Getting ToolsBy Anna Maria Virzi | Posted 2006-07-06 Print
The Information Technology Infrastructure Library helps the bank define, measure, track and investigate service outages. But does it improve service?
To collect and analyze information about service disruptions, you need tools. And Gallagher advises that those tools be automated whenever possible. At Pershing, the internal software developers built an application, called OmniMetrics, that imports information from its BMC Remedy help-desk application database and other sources to create performance scorecards. These scorecards show the total number of severity-one incidents by month, group or manager; they also assess each tech team's responses to incidents, thus giving an overall picture of performance.
For organizations looking to implement ITIL and measure performance, Gallagher has some advice: "Don't promise improvement until you have a real good historical baseline."
Case in point: Before June 2004, Pershing had no baseline metrics for measuring severity-one incidents. When it started to develop processes for managing incidents and problems, the definition of a severity-one incident changed, and more incidents were reported.
Why? The company saw the value of reporting and tracking outages, Gallagher says. Incidents such as missing a service level agreement during the overnight batch cycle—not originally included—were added.
By December 2004—in time for the 2005 calendar year—Pershing locked down its definition of severe service outages. "We wanted a 12-month period of saying, 'This is how the organization performs without any changes to the criteria.' That was our baseline," Gallagher explains.
Once Pershing collected and analyzed metrics, the technology organization could create scorecards, another key tenet of ITIL, to show the performance of technology services—and, in effect, the performance of managers responsible for those particular services, or service owners, according to CIO Kumar.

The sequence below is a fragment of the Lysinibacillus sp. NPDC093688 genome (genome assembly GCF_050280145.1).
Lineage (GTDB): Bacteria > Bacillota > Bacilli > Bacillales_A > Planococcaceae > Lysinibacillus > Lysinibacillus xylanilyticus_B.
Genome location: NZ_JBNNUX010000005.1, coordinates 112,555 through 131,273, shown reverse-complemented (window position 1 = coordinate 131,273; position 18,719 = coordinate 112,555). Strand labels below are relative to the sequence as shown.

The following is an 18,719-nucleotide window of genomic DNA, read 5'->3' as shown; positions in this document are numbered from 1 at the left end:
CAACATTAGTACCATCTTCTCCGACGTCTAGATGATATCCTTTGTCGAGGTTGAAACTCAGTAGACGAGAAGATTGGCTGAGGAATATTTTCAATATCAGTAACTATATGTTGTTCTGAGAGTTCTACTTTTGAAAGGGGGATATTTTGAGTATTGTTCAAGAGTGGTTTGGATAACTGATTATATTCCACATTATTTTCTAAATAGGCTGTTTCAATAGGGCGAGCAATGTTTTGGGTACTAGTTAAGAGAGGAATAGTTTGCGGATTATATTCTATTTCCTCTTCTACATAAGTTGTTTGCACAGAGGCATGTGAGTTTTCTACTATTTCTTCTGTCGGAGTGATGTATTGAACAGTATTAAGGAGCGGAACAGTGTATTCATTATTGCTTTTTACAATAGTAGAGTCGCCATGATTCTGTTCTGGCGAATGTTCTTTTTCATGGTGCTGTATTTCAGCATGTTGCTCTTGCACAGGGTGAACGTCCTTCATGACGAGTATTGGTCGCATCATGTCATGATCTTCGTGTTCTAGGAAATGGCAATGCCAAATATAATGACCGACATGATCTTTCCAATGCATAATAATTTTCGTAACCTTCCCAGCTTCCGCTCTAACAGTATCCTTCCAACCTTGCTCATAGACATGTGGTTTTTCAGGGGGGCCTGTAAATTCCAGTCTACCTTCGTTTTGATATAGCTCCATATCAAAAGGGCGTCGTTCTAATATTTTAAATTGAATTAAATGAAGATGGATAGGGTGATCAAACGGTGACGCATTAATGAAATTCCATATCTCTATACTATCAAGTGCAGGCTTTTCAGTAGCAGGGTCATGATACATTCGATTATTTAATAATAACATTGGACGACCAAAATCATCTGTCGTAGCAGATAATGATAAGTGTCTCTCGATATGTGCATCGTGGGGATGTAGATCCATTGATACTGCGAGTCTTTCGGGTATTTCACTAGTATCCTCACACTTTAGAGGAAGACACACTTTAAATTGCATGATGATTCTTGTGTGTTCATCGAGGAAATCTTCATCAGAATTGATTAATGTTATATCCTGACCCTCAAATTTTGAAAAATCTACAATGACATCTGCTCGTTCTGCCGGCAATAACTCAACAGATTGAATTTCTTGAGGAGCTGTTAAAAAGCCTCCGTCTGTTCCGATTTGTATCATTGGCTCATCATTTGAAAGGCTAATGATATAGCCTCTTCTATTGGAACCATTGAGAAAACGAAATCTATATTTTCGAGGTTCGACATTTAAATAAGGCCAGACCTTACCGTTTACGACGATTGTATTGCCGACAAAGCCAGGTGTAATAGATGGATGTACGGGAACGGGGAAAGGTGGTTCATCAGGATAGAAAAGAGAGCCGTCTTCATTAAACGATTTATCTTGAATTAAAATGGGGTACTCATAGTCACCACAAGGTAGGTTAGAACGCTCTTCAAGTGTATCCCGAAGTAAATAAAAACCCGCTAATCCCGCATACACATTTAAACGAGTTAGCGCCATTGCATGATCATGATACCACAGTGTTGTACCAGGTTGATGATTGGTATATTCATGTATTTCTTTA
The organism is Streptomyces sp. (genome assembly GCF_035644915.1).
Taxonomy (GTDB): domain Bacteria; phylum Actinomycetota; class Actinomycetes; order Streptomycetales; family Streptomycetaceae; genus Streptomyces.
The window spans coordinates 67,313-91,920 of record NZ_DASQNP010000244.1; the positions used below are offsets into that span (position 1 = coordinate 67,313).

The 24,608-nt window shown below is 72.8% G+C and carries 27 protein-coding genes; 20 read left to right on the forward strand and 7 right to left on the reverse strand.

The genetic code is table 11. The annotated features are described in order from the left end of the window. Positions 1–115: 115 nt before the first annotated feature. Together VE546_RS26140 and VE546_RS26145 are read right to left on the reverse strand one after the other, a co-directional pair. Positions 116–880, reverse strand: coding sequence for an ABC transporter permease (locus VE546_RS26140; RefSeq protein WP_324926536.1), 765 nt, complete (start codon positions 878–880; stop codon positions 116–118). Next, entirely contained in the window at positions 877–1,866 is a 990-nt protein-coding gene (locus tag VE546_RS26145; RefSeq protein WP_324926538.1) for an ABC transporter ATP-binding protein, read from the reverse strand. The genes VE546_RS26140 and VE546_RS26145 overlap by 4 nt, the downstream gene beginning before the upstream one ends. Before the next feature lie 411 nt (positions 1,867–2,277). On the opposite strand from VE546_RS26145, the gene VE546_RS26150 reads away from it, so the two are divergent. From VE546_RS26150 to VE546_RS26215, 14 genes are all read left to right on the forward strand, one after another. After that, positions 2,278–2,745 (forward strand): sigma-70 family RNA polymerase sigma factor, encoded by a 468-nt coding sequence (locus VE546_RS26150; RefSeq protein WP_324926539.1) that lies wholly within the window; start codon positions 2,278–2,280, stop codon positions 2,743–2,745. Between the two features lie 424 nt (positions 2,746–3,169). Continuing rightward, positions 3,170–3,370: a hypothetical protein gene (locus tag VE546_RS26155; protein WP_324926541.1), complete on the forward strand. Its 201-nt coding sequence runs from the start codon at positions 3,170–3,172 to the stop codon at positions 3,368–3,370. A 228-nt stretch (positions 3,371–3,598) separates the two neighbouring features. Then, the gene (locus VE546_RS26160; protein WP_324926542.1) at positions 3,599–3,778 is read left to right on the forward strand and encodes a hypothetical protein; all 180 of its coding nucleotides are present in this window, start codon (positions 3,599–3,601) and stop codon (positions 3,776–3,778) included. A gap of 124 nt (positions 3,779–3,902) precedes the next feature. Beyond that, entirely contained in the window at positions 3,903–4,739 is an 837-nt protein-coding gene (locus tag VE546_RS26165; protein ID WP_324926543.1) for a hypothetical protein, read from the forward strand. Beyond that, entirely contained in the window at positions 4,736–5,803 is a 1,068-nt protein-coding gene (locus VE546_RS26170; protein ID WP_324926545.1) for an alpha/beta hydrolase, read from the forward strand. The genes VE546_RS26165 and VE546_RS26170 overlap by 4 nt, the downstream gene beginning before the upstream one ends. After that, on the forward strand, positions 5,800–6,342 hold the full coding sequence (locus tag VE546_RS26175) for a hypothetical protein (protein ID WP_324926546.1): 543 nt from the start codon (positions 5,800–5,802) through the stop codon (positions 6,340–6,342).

One surprise: When Pershing created a catalog listing all technology services, Kumar says he and his team discovered that in some cases, there were multiple owners of a service. And in other cases, there were no owners. Plus, a service owner might not necessarily know who the customer of his service was. To improve accountability, Pershing has identified one service owner for each service, in a process that's still evolving throughout the Bank of New York, according to Kumar.
The CIO provided this example: Let's say there's an incident with a printing service that could be due to any of several reasons—either an application, network, firewall or server failing to work properly. Previously, the tech team would view the problem as either a hardware or software problem. Someone using the service, though, would view it as a printer problem, which is how the technology team now approaches its job.
Publishing a monthly scorecard—and identifying services and service owners—increased the transparency of technology operations and triggered an immediate improvement in operations, Kumar says.
"We didn't have to yell at people," he says. "We didn't have to offer any incentives. It just goes to show that when everyone comes to work, they love to do the best they can. But lack of information doesn't give them the knowl edge to see performance."
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